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Washington deals synfuels a big blow.

Two major developments stunned U.S. synthetic-fuels developers last week. First the Department of Energy (DOE) refused to renegotiate financial backing of the troubled Great Plains Coal Gasification project, thereby prompting sponsors of the $2 billion facility to scuttle the venture. Then, the House of Representatives moved to ax nearly all of the U.S. Synthetic Fuels Corp.'s $7.9 billion budget. The measures not only signal Washington's displeasure with the way the nation's synfuels development program has been managed, but also sound what could be a death knell for large synfuels projects in the United States.

Until its sponsors gave up on the Great Plains project last week, the coal gasification facility in Beulah, N.D., had been seen as something of a success. Built on schedule and within budget, it has been producing about 137 million cubic feet of pipeline-quality gas daily since it went into commercial operation a year ago.

What killed the venture was the recent, unforeseen oil glut and the accompanying fall in crude-oil prices (SN: 8/3/85, p. 68).

When Great Plains was planned, its developers expected to sell their product for about $10 per million Btu of gas, notes DOE's Robert Porter. But since the price that can be charged for this synthetic gas is pegged to the price of oil, when world oil prices fell, so did the price of Great Plains gas--to $5.50.

Even though that price was still twice the going price for ordinary gas, Great Plains' income was only about enough to cover its operating costs -- roughly $20 million a month. That left no money for profit or for repayment of its $1.5 billion mortgage -- a loan that had been backed by the federal government.

In reaction to the Arab oil embargoes, Synfuels Corp. was set up five years ago to offer federal loan, price and purchase guarantees to firms that develop commercial-scale plants manufacturing synthetic oil or gas from coal. Last year, realizing they were in trouble, the five companies that invested in the project approached Synfuels Corp. for $790 million in additional price guarantees for their gas. (A price guarantee offers to compensate a synfuels plant sponsor for the difference between the cost of its product and the going-market price for that product.) Synfuels Corp. tentatively agreed.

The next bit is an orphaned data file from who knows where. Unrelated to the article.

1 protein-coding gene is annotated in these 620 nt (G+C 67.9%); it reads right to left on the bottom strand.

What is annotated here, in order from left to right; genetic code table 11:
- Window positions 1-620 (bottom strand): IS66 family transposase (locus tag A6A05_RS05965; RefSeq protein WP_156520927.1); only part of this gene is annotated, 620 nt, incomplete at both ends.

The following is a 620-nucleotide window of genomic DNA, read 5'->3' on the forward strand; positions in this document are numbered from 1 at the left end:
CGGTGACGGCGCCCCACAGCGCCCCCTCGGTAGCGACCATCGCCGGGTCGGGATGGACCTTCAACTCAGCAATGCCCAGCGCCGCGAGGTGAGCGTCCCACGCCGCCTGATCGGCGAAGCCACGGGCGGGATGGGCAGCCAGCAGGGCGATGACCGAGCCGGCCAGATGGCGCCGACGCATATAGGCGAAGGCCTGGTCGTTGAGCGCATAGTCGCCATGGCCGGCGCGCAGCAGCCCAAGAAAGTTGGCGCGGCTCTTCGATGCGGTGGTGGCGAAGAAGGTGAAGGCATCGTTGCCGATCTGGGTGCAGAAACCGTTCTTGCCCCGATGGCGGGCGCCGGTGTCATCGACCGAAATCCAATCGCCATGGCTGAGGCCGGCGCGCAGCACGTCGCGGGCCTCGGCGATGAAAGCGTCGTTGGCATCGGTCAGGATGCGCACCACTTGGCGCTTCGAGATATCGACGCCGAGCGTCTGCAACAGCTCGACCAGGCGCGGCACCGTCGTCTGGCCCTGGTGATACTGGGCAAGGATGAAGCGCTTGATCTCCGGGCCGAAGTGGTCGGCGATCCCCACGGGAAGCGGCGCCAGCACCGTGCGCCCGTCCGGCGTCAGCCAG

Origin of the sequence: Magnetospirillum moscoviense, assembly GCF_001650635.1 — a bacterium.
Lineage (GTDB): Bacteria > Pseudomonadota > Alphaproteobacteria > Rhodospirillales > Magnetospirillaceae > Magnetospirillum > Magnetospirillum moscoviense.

Then Great Plains' sponsors came back to Synfuels Corp. this spring and said that in addition to the price supports, they needed to defer $670 million in payments due on the government-guaranteed loan. Faulting the economy -- not Great Plains' sponsors or Synfuels Corp. -- DOE Secretary John S. Herrington responded last Tuesday that "the costs of continuing to operate the plant significantly outweigh the benefits."

Though the government stands to lose $1.5 billion, it is also in line to take ownership of the plant. DOE is now deciding whether to sell the plant, shut it down or continue operating it -- something Porter says the agency could do for at least another year on a break-even basis because it would have no mortgage.

"The biggest fallout from Great Plains is that it's going to be difficult for private companies to cooperate with the federal government," says James Childress, research director for the Council on Synthetic Fuels, a Washington, D.C.-based trade association. "They've learned that it's hard to trust Uncle Sam to follow through." Even more "shortsighted," Childress believes, is the apparent abandonment of Synfuels Corp. by Congress.

Synfuels Corp.'s reputation for inefficiency, administrative largesse and scandals (SN: 8/4/84, p. 74) have won it more critics than supporters. With an intent to abolish the agency, Philip Sharp (D-Ind.) and Silvio Conte (R-Mass.) offered an amendment last week to the House Interior appropriations bill that would gut Synfuels Corp. of all but some money for administration and about $500 million for a scaled-down synfuels-research program at DOE. The amendment passed the House by an almost 3-to-1 margin.

Among those who fought the amendment is John LaFalce (D-N.Y.). Though a critic of Synfuels Corp., LaFalce charged that killing it before a better alternative is in place risks leaving the United States without a synfuels development program -- a precarious position when, he says, "within the next decade the United States will completely exhaust its supply of proven [oil] reserves." Costly as the program is, LaFalce says it may be necessary national-security investment.

Childress agrees, adding that the Synfuels Corp. money that might be transferred to DOE would be enough to finance only one small demonstration plant -- not the 8 or 10 he sees necessary to identify the most cost-effective technologies. Small projects won't identify scale-up problems, he notes. It was such larger, scaled-up experiments that Synfuels Corp. was created to back.
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Author:Raloff, Janet
Publication:Science News
Date:Aug 10, 1985
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